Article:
John Hamre was a strong advocate of beefing up computer defenses when he was deputy Defense secretary in the Clinton administration. But he's skeptical about using computers as offensive weapons. "For warfare, you want high confidence and predictability of outcomes, and that's very hard to know in cyberspace," he says.
Military officials won't divulge their offensive capabilities. But analysts say they believe the Pentagon has a formidable arsenal.
"We have powerful tools that we have not used," says Steven Hildreth, a Congressional Research Service defense analyst. The United States is the leader in the field, but it doesn't take great economic resources to develop powerful computer weapons.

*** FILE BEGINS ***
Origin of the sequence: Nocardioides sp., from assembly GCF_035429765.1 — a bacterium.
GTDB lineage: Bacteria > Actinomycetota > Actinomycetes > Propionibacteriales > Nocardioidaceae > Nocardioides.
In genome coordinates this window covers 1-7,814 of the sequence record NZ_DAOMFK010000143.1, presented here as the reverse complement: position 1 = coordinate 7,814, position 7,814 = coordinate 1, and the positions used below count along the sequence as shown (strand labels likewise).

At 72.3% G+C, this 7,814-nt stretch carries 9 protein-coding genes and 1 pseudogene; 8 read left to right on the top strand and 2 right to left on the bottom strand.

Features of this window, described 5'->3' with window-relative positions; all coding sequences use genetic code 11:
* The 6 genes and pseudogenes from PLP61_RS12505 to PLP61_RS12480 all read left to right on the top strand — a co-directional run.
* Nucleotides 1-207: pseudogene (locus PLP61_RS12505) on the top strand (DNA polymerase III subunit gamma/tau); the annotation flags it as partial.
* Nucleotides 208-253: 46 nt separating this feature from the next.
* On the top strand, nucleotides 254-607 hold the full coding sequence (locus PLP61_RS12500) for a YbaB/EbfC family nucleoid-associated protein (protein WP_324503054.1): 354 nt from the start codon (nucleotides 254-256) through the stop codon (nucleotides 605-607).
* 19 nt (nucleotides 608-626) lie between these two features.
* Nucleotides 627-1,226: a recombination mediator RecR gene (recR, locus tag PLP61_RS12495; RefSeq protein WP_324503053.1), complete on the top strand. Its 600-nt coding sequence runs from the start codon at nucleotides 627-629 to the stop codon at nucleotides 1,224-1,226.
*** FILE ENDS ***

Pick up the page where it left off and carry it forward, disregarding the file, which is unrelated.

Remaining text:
Analysts say the U.S. arsenal likely includes malevolent "Trojan horse" viruses, benign-looking codes that can be inserted surreptitiously into an adversary's computer network. They include:
*Logic bombs. Malicious codes that can be triggered on command.
*Worms. Programs that reproduce themselves and cause networks to overload.
*Sniffers. "Eavesdropping" programs that can monitor and steal data in a network.
The U.S. military could use these weapons to trigger disruptions in enemy territory, such as a shutdown of oil and natural gas pipelines or a cutoff of phone service, analysts say.
At the same time, an adversary could use these same viruses to launch a digital blitzkrieg against the United States. It might send a worm to shut down the electric grid in Chicago and air-traffic-control operations in Atlanta, a logic bomb to open the floodgates of the Hoover Dam and a sniffer to gain access to the funds-transfer networks of the Federal Reserve.